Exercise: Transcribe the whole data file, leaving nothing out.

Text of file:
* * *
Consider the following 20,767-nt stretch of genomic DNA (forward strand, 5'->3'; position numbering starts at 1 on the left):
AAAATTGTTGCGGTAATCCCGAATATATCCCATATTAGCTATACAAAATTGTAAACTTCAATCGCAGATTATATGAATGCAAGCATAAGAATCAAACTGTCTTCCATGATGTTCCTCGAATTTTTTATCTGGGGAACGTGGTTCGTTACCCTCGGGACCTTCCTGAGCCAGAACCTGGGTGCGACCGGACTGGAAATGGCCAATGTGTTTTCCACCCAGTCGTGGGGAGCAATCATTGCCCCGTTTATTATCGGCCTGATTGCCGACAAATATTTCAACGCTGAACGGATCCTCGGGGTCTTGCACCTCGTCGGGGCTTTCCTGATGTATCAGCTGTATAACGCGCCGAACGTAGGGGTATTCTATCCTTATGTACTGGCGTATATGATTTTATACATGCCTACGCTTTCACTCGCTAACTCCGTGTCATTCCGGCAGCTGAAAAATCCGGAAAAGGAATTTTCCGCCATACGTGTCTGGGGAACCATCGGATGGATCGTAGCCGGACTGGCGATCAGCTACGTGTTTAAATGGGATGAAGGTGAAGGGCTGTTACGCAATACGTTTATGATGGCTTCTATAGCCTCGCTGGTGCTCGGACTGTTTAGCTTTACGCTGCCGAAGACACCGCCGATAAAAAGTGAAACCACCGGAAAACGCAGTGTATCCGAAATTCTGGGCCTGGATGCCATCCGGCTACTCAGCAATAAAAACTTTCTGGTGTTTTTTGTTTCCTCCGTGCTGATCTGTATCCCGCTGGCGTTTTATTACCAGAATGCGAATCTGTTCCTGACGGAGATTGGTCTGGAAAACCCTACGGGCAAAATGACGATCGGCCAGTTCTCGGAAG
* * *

Consider the following 20,767-nt stretch of genomic DNA (forward strand, 5'->3'; position numbering starts at 1 on the left):
AAAATTGTTGCGGTAATCCCGAATATATCCCATATTAGCTATACAAAATTGTAAACTTCAATCGCAGATTATATGAATGCAAGCATAAGAATCAAACTGTCTTCCATGATGTTCCTCGAATTTTTTATCTGGGGAACGTGGTTCGTTACCCTCGGGACCTTCCTGAGCCAGAACCTGGGTGCGACCGGACTGGAAATGGCCAATGTGTTTTCCACCCAGTCGTGGGGAGCAATCATTGCCCCGTTTATTATCGGCCTGATTGCCGACAAATATTTCAACGCTGAACGGATCCTCGGGGTCTTGCACCTCGTCGGGGCTTTCCTGATGTATCAGCTGTATAACGCGCCGAACGTAGGGGTATTCTATCCTTATGTACTGGCGTATATGATTTTATACATGCCTACGCTTTCACTCGCTAACTCCGTGTCATTCCGGCAGCTGAAAAATCCGGAAAAGGAATTTTCCGCCATACGTGTCTGGGGAACCATCGGATGGATCGTAGCCGGACTGGCGATCAGCTACGTGTTTAAATGGGATGAAGGTGAAGGGCTGTTACGCAATACGTTTATGATGGCTTCTATAGCCTCGCTGGTGCTCGGACTGTTTAGCTTTACGCTGCCGAAGACACCGCCGATAAAAAGTGAAACCACCGGAAAACGCAGTGTATCCGAAATTCTGGGCCTGGATGCCATCCGGCTACTCAGCAATAAAAACTTTCTGGTGTTTTTTGTTTCCTCCGTGCTGATCTGTATCCCGCTGGCGTTTTATTACCAGAATGCGAATCTGTTCCTGACGGAGATTGGTCTGGAAAACCCTACGGGCAAAATGACGATCGGCCAGTTCTCGGAAG